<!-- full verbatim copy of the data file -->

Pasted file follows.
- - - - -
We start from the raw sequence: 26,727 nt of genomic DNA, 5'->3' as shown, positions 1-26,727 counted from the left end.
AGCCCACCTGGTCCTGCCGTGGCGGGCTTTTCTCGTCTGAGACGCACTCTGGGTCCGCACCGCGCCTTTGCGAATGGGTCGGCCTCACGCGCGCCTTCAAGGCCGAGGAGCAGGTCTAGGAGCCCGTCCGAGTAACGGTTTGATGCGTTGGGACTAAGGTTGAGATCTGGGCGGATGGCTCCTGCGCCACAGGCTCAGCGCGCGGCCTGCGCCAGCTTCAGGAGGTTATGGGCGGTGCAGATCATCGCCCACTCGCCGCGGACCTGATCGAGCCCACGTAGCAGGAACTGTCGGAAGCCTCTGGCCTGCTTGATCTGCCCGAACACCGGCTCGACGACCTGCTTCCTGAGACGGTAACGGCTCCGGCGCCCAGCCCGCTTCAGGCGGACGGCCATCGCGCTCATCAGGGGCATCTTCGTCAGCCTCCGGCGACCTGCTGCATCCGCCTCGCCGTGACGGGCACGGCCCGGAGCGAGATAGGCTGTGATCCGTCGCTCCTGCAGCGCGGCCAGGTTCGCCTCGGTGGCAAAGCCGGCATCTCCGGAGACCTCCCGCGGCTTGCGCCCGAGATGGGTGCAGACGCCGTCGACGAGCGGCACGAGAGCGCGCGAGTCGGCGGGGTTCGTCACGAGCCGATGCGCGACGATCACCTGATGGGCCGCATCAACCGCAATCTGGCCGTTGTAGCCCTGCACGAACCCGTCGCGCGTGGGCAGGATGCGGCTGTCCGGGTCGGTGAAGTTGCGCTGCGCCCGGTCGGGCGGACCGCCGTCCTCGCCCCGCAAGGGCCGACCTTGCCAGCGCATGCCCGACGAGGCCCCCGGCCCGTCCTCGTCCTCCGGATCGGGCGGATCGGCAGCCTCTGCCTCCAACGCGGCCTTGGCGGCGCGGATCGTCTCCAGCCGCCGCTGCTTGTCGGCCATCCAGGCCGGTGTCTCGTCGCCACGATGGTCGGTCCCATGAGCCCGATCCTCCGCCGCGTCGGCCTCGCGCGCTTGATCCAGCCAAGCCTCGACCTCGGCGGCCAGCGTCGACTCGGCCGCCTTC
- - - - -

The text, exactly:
We start from the raw sequence: 26,727 nt of genomic DNA, 5'->3' as shown, positions 1-26,727 counted from the left end.
AGCCCACCTGGTCCTGCCGTGGCGGGCTTTTCTCGTCTGAGACGCACTCTGGGTCCGCACCGCGCCTTTGCGAATGGGTCGGCCTCACGCGCGCCTTCAAGGCCGAGGAGCAGGTCTAGGAGCCCGTCCGAGTAACGGTTTGATGCGTTGGGACTAAGGTTGAGATCTGGGCGGATGGCTCCTGCGCCACAGGCTCAGCGCGCGGCCTGCGCCAGCTTCAGGAGGTTATGGGCGGTGCAGATCATCGCCCACTCGCCGCGGACCTGATCGAGCCCACGTAGCAGGAACTGTCGGAAGCCTCTGGCCTGCTTGATCTGCCCGAACACCGGCTCGACGACCTGCTTCCTGAGACGGTAACGGCTCCGGCGCCCAGCCCGCTTCAGGCGGACGGCCATCGCGCTCATCAGGGGCATCTTCGTCAGCCTCCGGCGACCTGCTGCATCCGCCTCGCCGTGACGGGCACGGCCCGGAGCGAGATAGGCTGTGATCCGTCGCTCCTGCAGCGCGGCCAGGTTCGCCTCGGTGGCAAAGCCGGCATCTCCGGAGACCTCCCGCGGCTTGCGCCCGAGATGGGTGCAGACGCCGTCGACGAGCGGCACGAGAGCGCGCGAGTCGGCGGGGTTCGTCACGAGCCGATGCGCGACGATCACCTGATGGGCCGCATCAACCGCAATCTGGCCGTTGTAGCCCTGCACGAACCCGTCGCGCGTGGGCAGGATGCGGCTGTCCGGGTCGGTGAAGTTGCGCTGCGCCCGGTCGGGCGGACCGCCGTCCTCGCCCCGCAAGGGCCGACCTTGCCAGCGCATGCCCGACGAGGCCCCCGGCCCGTCCTCGTCCTCCGGATCGGGCGGATCGGCAGCCTCTGCCTCCAACGCGGCCTTGGCGGCGCGGATCGTCTCCAGCCGCCGCTGCTTGTCGGCCATCCAGGCCGGTGTCTCGTCGCCACGATGGTCGGTCCCATGAGCCCGATCCTCCGCCGCGTCGGCCTCGCGCGCTTGATCCAGCCAAGCCTCGACCTCGGCGGCCAGCGTCGACTCGGCCGCCTTC